What is lost is the sense of national accomplishment in the race to the moon.  Instead they weave in how some groups thought it was a waste of money – making me wonder if this isn’t the ultimate subtext that Hollywood is attempting to tell us with this film.  While the Hollywood elite are all abuzz (pun intended) about Gosling’s portrayal of Armstrong, let me say that I have seen better dramatic performances in Food Lion on a Friday night.

On top of this, it is written in such a manner as to provide no context.  It starts with Neil in the cockpit of the X-15.  It doesn’t tell you why that flight was important or what it was setting out for, only that he is there and almost doesn’t make it back.  It presumes we all know the role of that craft in our journey into space.  There is less than two lines of dialogue between Neil and Michael Collins in the film.  In fact, they never really explain his role or Buzz Aldrin’s.  There is no chemistry whatsoever with the crew, with the Armstrong family, with anyone in this film.  I didn’t even feel like it really portrayed the 1960’s.

Neil isn’t your typical hero-character – but neither was Charles Lindbergh.  Maybe he wasn’t a good family man, but that could have been offset by the incredible accomplishment he did with being the first man on the moon.  Instead this film misses all of that.  We see nothing about what happened after his landing.  This is sloppy, revisionist history at its worst.

I felt this film failed on so many levels that it literally dug a new failure-basement to bury itself in. As someone that lived in that era, it fails to capture any aspect that made this a hyper-historical moment.  Quite literally, the writers took an easy win and made it dark, brooding, and dull.  I found myself suddenly rooting for the Russians to get to the moon first so this movie would end.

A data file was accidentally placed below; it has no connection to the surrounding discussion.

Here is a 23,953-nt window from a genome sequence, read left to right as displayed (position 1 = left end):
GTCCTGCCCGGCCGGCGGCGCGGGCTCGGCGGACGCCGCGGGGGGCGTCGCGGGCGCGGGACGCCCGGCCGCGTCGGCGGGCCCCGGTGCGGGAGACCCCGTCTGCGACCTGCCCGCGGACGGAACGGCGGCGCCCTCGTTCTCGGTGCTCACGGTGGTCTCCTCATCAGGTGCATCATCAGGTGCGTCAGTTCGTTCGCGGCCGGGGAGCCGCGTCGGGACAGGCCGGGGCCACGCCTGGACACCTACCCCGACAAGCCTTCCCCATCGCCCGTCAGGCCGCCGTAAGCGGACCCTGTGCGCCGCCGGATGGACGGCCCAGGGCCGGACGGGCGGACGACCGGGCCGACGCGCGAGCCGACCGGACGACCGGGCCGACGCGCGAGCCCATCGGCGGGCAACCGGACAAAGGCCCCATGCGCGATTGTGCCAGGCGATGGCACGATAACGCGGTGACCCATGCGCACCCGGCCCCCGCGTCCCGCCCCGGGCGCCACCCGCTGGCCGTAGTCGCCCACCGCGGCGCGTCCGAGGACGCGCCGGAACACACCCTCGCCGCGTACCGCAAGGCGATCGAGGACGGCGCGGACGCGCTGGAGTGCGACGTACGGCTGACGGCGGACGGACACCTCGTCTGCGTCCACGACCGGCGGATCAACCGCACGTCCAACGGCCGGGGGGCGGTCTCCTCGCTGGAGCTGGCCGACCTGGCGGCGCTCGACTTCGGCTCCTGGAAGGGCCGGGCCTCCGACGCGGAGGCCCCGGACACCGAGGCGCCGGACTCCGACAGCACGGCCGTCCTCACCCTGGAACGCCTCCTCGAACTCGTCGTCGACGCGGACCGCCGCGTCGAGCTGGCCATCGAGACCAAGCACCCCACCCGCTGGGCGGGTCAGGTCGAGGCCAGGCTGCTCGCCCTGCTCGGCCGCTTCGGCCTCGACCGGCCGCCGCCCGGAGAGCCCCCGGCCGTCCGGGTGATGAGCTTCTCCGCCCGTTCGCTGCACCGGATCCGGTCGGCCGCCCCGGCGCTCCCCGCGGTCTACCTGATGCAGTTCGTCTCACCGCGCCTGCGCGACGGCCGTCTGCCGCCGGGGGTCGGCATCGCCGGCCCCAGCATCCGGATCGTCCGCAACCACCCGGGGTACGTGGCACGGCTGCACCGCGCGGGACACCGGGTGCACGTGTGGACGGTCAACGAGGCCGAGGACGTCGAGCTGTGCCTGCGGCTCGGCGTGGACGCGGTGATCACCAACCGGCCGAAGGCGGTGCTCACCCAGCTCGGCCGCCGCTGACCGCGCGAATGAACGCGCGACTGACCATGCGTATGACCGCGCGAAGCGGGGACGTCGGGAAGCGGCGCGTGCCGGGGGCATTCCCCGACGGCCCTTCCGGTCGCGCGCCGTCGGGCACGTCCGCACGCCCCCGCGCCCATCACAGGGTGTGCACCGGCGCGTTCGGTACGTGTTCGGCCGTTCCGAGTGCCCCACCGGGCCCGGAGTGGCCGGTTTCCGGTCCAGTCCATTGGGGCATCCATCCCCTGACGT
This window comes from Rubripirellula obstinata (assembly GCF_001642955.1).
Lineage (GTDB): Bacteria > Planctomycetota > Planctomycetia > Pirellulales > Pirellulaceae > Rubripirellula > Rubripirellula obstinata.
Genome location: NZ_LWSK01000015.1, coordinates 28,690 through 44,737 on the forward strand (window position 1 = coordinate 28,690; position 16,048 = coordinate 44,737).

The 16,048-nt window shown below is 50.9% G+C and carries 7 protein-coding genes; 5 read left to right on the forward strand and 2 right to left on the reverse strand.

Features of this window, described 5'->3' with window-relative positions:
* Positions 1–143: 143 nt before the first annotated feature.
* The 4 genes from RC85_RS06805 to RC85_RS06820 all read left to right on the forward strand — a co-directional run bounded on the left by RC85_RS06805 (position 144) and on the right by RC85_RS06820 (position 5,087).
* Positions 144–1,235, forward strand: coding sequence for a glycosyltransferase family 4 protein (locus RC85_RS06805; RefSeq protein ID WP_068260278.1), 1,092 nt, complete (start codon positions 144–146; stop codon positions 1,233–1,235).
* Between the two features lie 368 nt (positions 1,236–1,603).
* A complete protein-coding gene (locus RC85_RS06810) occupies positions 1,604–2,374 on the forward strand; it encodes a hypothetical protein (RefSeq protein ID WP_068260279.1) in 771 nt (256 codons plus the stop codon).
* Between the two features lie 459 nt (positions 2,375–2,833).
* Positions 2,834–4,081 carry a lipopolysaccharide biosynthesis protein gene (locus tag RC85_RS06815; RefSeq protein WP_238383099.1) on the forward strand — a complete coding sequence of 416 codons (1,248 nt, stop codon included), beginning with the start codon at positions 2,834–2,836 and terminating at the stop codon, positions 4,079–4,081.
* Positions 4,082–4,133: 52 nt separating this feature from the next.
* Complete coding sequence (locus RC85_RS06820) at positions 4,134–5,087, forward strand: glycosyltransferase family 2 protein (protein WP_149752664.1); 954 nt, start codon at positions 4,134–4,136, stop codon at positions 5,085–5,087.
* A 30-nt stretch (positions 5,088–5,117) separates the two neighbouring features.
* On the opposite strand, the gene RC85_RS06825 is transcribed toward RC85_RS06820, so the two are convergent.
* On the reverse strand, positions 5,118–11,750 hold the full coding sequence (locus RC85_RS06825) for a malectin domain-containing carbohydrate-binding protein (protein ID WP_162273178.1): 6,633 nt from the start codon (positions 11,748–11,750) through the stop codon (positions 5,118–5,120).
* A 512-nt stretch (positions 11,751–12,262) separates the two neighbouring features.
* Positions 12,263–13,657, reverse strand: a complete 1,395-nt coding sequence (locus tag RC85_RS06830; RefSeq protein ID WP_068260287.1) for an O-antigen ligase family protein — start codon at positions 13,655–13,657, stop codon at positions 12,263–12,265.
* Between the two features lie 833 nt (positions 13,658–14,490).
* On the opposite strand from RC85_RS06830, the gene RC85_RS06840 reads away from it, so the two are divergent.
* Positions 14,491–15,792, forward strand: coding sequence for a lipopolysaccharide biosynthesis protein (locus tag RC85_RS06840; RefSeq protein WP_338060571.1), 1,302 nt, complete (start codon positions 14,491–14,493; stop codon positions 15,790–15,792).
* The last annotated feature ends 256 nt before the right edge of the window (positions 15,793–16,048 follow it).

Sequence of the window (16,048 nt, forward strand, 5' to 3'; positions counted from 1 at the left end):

Go watch the outstanding series, From the Earth to the Moon. Hell, watch some YouTube videos.  First Man does not tell the story of the first man landing on the moon.  Instead it tells the story of a shallow man, his annoying wife, and somehow he ends up landing on the moon.   Do not waste your time on this horrible film.

Non-Spoiler Review: Ant Man and the Wasp

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I took my wife and grandson to Ant Man and the Wasp.  I was nervous, given the last superhero movie I took him to was Infinity War and it bothered him for weeks.  I was hoping for something a little lighter than the last Avengers film – and this new movie didn’t fail me.

First off, the title should be Wasp and the Ant Man – because it is all about the Hope van Dyne character.  She has as much, if not more action than Paul Rudd’s Ant Man.  The story picks up in the post-Civil War era with Scott under house arrest and Hank Pym and Hope on the run because he used their tech.

Hank is on the search for his missing wife, trapped in the quantum realm.  They need Scott Lang and in many ways, Scott needs them.  That’s all you really need to know without ruining the film.

There’s a lot of undercurrent here – a decent villain or two with their own sub-plots that add complexities to the main story line.  What makes this movie work is that humor.  I heard my wife and grandson laugh several times in the film, especially at the character Luis who is PERFECT in this role.  Given the gravity of the last Avenger’s film, this movie was fantastic.

Michael-Pena-Ant-Man-Luis
Easily my favorite character in the film.  

The special effects were very good, probably with the exception of the quantum realm.  That wasn’t a big part of the movie really.

Watch for the 1970’s Hot Wheels carrier (which we all had as kids from that era).  There’s a lot of action in this movie, a decent plot, and wonderful characters.  Hope as the Wasp is a solid female that could do a film all on her own.

Yes, there is a post-credits scene.  I won’t ruin it for you, but you need to see Infinity War first for it to make sense.

I’m giving this 4.5 out of 5 stars.  My wife, who often sleeps during movies, was awake and enjoyed the movie – which speaks volumes.

 

A Spoiler-Free Review of Solo – A Star Wars Story

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“Look Khaleesi, a dragon!”  

I was hoping this was going to be a good, solid, standalone film – one that would explore a period of the Star Wars universe that we don’t have a lot of information on.  If it was done well, the story would be solid on its own.  I was a little disappointed in this perspective.

Think of it this way, was Black Panther a good movie, even if he was not part of the greater Marvel cinematic universe?  Yes.  All on its own, the film was good.  Even if no other Marvel movies existed, Black Panther (and Ant-Man, and others) would have stood on their own.  The fact they are part of a bigger franchise makes them more awesome, but they are not dependent on that.